MEPC 79 discussed and established a list of fundamental principles to consider when developing further guidance for ships calling ports with challenging water quality. Ships will expectedly return to D-2 compliance after experiencing challenging uptake water. Therefore, bypassing a BWM system should only be a last resort. Communication with the port receiving the uptake water is crucial. Further work on guidelines will follow at MEPC 80 in July 2023.
Air pollution and energy efficiency – EEDI
The committee revised the EEDI calculation guidelines to include:
- CO2 conversion factor for ethane;
- Reference to the updated ITCC guidelines;
- Clarification in the case of a ship with multiple load line certificates. The maximum certified summer draft will stand when determining the deadweight;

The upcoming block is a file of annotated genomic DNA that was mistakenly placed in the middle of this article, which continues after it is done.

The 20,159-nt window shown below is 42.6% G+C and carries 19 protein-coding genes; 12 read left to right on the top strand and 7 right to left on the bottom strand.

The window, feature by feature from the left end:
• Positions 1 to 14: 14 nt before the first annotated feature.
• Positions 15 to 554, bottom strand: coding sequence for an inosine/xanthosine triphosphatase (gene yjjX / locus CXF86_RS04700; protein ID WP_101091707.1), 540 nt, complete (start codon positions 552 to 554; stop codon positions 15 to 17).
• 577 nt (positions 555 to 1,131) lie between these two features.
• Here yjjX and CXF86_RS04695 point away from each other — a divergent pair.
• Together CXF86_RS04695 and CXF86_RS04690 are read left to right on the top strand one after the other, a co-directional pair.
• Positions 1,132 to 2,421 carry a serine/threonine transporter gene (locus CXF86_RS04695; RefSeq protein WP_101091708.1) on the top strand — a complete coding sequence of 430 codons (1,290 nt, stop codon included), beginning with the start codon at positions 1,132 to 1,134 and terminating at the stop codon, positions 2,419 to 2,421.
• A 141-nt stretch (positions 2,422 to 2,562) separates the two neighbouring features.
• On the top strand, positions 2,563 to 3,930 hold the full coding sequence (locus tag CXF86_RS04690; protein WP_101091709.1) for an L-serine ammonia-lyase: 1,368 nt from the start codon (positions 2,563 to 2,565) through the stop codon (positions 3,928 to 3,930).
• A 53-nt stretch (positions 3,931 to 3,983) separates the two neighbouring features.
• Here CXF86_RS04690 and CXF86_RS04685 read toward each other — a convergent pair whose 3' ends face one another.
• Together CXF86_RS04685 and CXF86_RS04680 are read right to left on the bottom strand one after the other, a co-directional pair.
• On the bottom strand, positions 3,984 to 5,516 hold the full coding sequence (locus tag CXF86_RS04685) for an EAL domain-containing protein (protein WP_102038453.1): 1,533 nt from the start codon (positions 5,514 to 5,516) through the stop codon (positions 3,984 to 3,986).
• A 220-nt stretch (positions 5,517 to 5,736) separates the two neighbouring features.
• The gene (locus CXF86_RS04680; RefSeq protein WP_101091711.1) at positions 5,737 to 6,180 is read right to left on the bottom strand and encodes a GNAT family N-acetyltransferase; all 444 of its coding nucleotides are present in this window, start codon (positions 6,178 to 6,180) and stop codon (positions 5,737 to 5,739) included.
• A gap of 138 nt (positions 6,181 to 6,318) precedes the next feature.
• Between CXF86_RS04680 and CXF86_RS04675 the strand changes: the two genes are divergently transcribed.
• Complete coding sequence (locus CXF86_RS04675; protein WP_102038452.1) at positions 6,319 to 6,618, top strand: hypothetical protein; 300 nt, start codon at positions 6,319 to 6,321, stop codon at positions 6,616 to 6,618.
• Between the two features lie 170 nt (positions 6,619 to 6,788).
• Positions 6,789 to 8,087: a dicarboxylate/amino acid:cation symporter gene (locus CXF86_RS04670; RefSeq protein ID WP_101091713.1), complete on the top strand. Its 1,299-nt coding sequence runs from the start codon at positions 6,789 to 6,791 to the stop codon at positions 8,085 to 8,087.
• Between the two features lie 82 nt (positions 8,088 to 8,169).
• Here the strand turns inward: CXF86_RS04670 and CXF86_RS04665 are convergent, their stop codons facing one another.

Moreover, MEPC 79 discussed applying the shaft and engine power limitation concepts to the EEDI. Thus, agreed that, in principle, these concepts should follow in a future revision.
Discussions for a possible Phase 4 of the EEDI, with several member states advocating for developing it into an energy-based index by removing the CO2 conversion factor. In the meantime, others wanted to also include methane (CH4) and nitrous oxides (N2O). However, no decisions were taken, and further discussions were deferred to later sessions of the Committee.
Licensing scheme for bunker suppliers
MEPC 79 discussed establishing a mandatory licensing scheme for bunker suppliers. However, there were no agreements to do so. But, encouraging member states to apply the voluntary licensing scheme in the Guidance for best practice for Member State/coastal State (MEPC.1/Circ.884/Rev.1).